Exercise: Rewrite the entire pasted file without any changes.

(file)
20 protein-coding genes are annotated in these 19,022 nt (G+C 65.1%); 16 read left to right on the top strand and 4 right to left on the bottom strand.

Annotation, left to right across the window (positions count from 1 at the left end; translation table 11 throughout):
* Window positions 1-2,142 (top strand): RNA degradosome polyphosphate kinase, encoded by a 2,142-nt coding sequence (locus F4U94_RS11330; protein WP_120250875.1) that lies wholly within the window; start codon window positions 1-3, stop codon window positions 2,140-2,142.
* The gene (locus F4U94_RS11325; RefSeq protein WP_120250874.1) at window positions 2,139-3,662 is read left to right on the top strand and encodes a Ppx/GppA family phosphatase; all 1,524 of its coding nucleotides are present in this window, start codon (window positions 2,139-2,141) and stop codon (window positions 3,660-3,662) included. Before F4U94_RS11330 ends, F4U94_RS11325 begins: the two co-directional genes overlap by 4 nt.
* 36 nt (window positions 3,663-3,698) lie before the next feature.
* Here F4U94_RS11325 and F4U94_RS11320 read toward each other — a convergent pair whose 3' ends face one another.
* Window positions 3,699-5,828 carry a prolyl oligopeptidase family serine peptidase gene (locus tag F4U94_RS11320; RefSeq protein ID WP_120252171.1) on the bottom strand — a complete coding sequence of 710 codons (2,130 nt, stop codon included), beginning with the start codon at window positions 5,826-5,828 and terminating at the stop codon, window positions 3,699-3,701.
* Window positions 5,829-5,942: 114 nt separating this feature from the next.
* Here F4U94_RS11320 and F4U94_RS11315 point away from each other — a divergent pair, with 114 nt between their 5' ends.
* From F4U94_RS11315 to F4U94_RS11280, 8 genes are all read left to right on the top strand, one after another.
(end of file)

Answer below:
20 protein-coding genes are annotated in these 19,022 nt (G+C 65.1%); 16 read left to right on the top strand and 4 right to left on the bottom strand.

Annotation, left to right across the window (positions count from 1 at the left end; translation table 11 throughout):
* Window positions 1-2,142 (top strand): RNA degradosome polyphosphate kinase, encoded by a 2,142-nt coding sequence (locus F4U94_RS11330; protein WP_120250875.1) that lies wholly within the window; start codon window positions 1-3, stop codon window positions 2,140-2,142.
* The gene (locus F4U94_RS11325; RefSeq protein WP_120250874.1) at window positions 2,139-3,662 is read left to right on the top strand and encodes a Ppx/GppA family phosphatase; all 1,524 of its coding nucleotides are present in this window, start codon (window positions 2,139-2,141) and stop codon (window positions 3,660-3,662) included. Before F4U94_RS11330 ends, F4U94_RS11325 begins: the two co-directional genes overlap by 4 nt.
* 36 nt (window positions 3,663-3,698) lie before the next feature.
* Here F4U94_RS11325 and F4U94_RS11320 read toward each other — a convergent pair whose 3' ends face one another.
* Window positions 3,699-5,828 carry a prolyl oligopeptidase family serine peptidase gene (locus tag F4U94_RS11320; RefSeq protein ID WP_120252171.1) on the bottom strand — a complete coding sequence of 710 codons (2,130 nt, stop codon included), beginning with the start codon at window positions 5,826-5,828 and terminating at the stop codon, window positions 3,699-3,701.
* Window positions 5,829-5,942: 114 nt separating this feature from the next.
* Here F4U94_RS11320 and F4U94_RS11315 point away from each other — a divergent pair, with 114 nt between their 5' ends.
* From F4U94_RS11315 to F4U94_RS11280, 8 genes are all read left to right on the top strand, one after another.